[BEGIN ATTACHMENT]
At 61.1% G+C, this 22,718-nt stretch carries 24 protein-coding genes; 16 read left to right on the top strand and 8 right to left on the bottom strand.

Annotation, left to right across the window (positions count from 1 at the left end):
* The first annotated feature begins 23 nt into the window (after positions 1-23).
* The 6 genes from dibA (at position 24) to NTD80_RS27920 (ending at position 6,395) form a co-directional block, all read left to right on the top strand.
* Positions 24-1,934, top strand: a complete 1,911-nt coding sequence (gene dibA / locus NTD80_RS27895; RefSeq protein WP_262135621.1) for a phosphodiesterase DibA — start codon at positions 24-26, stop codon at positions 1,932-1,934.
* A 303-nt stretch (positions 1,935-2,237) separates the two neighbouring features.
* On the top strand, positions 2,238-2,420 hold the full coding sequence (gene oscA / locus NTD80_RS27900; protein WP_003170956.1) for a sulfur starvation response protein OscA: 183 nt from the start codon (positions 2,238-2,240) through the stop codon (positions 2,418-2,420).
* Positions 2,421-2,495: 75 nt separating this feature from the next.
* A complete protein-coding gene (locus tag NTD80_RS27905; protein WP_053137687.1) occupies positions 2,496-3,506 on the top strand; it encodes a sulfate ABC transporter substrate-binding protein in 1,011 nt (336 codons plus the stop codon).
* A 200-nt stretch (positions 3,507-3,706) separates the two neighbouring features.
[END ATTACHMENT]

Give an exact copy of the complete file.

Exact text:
At 61.1% G+C, this 22,718-nt stretch carries 24 protein-coding genes; 16 read left to right on the top strand and 8 right to left on the bottom strand.

Annotation, left to right across the window (positions count from 1 at the left end):
* The first annotated feature begins 23 nt into the window (after positions 1-23).
* The 6 genes from dibA (at position 24) to NTD80_RS27920 (ending at position 6,395) form a co-directional block, all read left to right on the top strand.
* Positions 24-1,934, top strand: a complete 1,911-nt coding sequence (gene dibA / locus NTD80_RS27895; RefSeq protein WP_262135621.1) for a phosphodiesterase DibA — start codon at positions 24-26, stop codon at positions 1,932-1,934.
* A 303-nt stretch (positions 1,935-2,237) separates the two neighbouring features.
* On the top strand, positions 2,238-2,420 hold the full coding sequence (gene oscA / locus NTD80_RS27900; protein WP_003170956.1) for a sulfur starvation response protein OscA: 183 nt from the start codon (positions 2,238-2,240) through the stop codon (positions 2,418-2,420).
* Positions 2,421-2,495: 75 nt separating this feature from the next.
* A complete protein-coding gene (locus tag NTD80_RS27905; protein WP_053137687.1) occupies positions 2,496-3,506 on the top strand; it encodes a sulfate ABC transporter substrate-binding protein in 1,011 nt (336 codons plus the stop codon).
* A 200-nt stretch (positions 3,507-3,706) separates the two neighbouring features.